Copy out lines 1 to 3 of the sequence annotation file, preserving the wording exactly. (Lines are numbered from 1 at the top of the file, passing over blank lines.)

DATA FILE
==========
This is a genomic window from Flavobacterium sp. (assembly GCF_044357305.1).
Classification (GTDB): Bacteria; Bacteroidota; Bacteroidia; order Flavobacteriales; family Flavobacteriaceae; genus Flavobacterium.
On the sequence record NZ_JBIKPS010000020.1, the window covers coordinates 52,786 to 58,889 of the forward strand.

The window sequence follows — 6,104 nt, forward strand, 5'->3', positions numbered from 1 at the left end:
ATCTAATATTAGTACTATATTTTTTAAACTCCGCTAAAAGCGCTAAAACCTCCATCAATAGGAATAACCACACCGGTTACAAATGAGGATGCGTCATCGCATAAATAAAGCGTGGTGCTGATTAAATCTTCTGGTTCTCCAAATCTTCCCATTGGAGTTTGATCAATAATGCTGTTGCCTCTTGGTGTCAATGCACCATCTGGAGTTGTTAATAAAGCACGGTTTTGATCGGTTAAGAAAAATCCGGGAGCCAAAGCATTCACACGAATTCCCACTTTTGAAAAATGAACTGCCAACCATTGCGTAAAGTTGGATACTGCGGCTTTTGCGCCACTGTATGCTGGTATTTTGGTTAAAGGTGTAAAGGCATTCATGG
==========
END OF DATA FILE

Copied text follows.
This is a genomic window from Flavobacterium sp. (assembly GCF_044357305.1).
Classification (GTDB): Bacteria; Bacteroidota; Bacteroidia; order Flavobacteriales; family Flavobacteriaceae; genus Flavobacterium.
On the sequence record NZ_JBIKPS010000020.1, the window covers coordinates 52,786 to 58,889 of the forward strand.